Merkel's Bully Pulpit: German Chancellor Angela Merkel on Monday rejected Greek Prime Minister Alexis Tsipras' latest request for a new bailout. Eurozone leaders met in Brussels Tuesday for yet another emergency summit, where France and the European Commission fought to keep Greece in the Eurozone. But some European officials have been less conciliatory especially Merkel, who was characterized as Europe's economic bully in this article. "Merkel has played the unrelenting taskmaster, treating her beleaguered neighbors not as partners, but as spoiled children who could be set right only by the rod," Bloomberg Businessweek wrote.
TD Bank Group has named Nandita Bakhshi its North American head of direct channels, a position in which she will oversee digital, phone and ATM banking. Michael Rhodes succeeded Bakhshi in the role of U.S. Head of Consumer Banking.
The Federal Reserve Bank of New York has named Helen Mucciolo its executive vice president, principal financial officer and head of its corporate group. The 20-year veteran of the New York Fed helped facilitate JPMorgan Chase's acquisition of Bear Stearns and the restructuring of American International Group.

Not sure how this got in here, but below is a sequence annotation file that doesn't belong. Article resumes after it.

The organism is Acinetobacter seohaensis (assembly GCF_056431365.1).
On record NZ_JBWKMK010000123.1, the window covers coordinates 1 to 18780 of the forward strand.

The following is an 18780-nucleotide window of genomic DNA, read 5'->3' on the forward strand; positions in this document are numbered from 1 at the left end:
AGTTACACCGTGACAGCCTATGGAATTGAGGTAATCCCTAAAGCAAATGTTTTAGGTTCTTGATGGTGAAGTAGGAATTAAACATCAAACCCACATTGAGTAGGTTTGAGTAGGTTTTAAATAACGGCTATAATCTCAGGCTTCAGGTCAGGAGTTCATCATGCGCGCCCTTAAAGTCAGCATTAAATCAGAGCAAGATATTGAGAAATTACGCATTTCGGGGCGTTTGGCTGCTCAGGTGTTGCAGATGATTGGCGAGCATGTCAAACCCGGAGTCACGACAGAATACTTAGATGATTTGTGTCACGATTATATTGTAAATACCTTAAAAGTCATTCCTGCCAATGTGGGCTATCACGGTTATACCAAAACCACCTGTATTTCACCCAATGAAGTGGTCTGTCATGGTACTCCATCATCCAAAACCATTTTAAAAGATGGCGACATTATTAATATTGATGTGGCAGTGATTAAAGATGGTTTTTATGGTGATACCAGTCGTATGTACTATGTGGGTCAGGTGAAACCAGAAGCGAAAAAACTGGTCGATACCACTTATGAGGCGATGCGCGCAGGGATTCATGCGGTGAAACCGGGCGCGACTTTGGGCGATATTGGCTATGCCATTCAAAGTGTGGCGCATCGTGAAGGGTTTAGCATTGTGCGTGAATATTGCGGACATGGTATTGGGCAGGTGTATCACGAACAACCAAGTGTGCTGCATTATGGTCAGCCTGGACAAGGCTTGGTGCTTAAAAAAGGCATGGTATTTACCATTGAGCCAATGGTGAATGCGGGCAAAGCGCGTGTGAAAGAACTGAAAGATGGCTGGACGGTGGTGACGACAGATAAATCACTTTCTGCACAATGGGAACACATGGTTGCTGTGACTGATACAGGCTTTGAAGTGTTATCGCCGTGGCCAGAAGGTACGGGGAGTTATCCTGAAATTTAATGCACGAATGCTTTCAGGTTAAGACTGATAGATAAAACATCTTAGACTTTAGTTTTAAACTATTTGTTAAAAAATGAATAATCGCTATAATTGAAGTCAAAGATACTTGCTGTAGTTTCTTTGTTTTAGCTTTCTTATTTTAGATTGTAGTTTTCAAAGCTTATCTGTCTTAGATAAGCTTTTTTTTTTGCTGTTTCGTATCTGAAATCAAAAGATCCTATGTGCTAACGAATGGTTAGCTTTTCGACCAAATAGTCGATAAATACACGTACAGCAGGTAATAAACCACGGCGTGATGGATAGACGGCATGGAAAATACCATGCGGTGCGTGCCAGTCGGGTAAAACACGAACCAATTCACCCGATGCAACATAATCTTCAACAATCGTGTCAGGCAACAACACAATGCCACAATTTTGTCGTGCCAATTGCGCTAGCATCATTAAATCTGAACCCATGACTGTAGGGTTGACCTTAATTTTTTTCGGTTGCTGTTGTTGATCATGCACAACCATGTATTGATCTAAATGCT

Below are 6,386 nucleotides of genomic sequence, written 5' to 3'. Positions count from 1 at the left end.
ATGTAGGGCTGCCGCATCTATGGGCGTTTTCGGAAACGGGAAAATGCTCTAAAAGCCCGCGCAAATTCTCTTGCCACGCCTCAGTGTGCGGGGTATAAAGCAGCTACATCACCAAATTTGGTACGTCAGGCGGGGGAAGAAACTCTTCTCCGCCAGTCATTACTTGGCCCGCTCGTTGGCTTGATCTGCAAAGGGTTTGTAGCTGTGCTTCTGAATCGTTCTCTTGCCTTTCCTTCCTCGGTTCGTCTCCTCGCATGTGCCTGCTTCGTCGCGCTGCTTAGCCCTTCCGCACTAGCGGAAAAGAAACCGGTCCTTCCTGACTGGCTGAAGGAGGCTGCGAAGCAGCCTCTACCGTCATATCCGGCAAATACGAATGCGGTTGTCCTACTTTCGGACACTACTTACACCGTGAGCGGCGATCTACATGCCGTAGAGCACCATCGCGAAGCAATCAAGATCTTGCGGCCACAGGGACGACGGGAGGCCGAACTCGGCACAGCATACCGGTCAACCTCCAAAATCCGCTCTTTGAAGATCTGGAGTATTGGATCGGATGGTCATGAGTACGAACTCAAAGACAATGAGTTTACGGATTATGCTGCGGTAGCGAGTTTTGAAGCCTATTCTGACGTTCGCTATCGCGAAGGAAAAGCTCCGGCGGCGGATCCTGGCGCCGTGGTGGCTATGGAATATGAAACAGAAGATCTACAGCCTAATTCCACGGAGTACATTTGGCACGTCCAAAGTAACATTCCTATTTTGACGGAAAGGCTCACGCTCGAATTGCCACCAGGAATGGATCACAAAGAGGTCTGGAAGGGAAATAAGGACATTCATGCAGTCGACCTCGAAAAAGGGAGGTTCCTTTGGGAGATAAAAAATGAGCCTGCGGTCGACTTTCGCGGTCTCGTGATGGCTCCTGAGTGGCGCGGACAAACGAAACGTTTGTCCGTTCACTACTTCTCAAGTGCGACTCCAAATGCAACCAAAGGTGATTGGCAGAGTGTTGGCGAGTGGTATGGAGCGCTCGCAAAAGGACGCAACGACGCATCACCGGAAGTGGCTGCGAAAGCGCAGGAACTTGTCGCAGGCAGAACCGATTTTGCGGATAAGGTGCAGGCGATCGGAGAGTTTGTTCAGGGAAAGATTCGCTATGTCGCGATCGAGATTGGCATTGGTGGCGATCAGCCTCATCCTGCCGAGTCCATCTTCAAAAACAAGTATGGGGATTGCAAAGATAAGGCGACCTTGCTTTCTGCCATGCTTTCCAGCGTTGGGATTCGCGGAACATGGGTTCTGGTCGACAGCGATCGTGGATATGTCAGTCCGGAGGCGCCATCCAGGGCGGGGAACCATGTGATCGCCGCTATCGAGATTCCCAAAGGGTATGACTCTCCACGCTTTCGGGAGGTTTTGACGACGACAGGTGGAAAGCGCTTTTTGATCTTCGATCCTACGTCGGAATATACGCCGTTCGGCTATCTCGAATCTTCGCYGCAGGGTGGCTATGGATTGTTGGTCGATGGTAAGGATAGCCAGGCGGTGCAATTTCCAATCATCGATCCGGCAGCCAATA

Stacey Friedman will become the general counsel of JPMorgan Chase early next year. She is currently the general counsel of JPMorgan's corporate and investment banking unit, but will succeed Steve Cutler as the top lawyer for the entire company as Cutler moves up to vice chairman.
Suffolk Bancorp in Riverhead, N.Y. has promoted Anita J. Nigrel to executive vice president and chief retail officer, a newly created position. She was previously ran branch operations for 10 years.
Boston Private Financial Holdings has added Lizabeth Zlatkus to its board of directors. She had been CFO at Hartford Financial Services before retiring in 2011.
Special Report: CROs
The American Banker C-Suite Series continues this month with a focus on chief risk officers.
In this slideshow, "CROs Dish on their Jobs," you'll find their perspectives on the skills needed to do the job well, their biggest worries and other topics. Among those featured is Helga Houston, CRO at Huntington Bancshares in Columbus, Ohio, and one of the women from our annual ranking.